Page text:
Avancena is a Ph.D. candidate at University of Michigan in health services organization and policy. His research looks at groups who have experienced increases in high-risk drinking and aims to estimate the incidence of alcohol-related liver disease by age, gender, race/ethnicity and socioeconomic status.
Bloom is a Ph.D. candidate at San Diego State University in public health. Her research focuses on the responsiveness of sex education to the needs of LGBTQ+ undergraduate students related to experiences of sexual violence and harassment.
Hartley is a Ph.D. candidate at North Carolina State University in parks, recreation, and tourism management. Her research examines the role of students as environmental change-agents in their communities, specifically on the topic of marine debris, or plastic pollution.
Herbst is a Ph.D. candidate at the University of Missouri in volcanology. His research focuses on what controls the various styles of volcanic eruption.
Hupfeld is a Ph.D. candidate at the University of Florida in applied physiology and kinesiology. Her dissertation research uses brain imaging and brain stimulation to investigate how the neural control of movement changes with aging and affects older adults' walking and balance.
Jordan is a Ph.D. candidate at Northern Arizona University in biological sciences. Her dissertation research seeks to identify health effects associated with environmental contaminant exposure in fish living on St. Lawrence Island, Alaska.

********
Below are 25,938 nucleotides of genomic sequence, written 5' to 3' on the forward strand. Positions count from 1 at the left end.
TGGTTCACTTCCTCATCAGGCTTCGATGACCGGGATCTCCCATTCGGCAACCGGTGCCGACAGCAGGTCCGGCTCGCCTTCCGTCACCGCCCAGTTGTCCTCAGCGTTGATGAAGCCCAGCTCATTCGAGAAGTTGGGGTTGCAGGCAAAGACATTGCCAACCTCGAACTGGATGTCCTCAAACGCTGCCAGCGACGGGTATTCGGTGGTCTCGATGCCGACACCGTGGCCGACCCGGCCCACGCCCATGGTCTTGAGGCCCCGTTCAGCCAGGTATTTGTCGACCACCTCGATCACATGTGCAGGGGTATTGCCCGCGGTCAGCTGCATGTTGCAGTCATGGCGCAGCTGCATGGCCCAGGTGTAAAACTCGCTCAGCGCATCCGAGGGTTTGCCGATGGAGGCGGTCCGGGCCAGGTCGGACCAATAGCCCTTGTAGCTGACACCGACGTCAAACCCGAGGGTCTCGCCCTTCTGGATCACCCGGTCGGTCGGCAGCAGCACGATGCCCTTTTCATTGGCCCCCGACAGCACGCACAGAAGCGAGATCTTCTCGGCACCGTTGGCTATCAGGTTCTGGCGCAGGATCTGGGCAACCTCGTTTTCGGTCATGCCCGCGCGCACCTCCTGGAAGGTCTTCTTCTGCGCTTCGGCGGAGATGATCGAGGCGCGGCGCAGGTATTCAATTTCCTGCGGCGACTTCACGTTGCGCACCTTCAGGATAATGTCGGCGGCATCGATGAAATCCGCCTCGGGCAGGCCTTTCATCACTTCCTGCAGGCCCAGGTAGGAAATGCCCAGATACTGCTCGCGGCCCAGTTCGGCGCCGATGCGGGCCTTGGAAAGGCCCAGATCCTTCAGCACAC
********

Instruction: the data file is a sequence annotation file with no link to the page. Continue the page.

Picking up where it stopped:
Kim is a Ph.D. candidate at the University of Wisconsin-Madison in composition and rhetoric. Her dissertation explores how landscapes associated with national trauma, notably, the Japanese occupation, Korean War and the U.S. military presence, became a rhetorical vehicle to communicate national identity and global status.
Penagos is a doctoral candidate at Emory University in religion. Her dissertation research explores orisha stories from La Regla de Ocha as a form of religious poetics that demonstrate the power, potential and theo-sociological implications of the reimagining of religious worlds.
Sample is a Ph.D. candidate at the Jimmy and Rosalynn Carter School for Peace and Conflict Resolution at George Mason University. Her research spans peacebuilding, climate change adaptation, environmental justice, gender, and mass atrocity prevention.
Sisler is a Ph.D. candidate at the University of Utah College of Nursing. Her research focuses on the suicidal ideation in college students and proposes a conceptual model that identifies biopsychosocial phenotypes using big data and structural equation modeling to create realistic prevention strategies.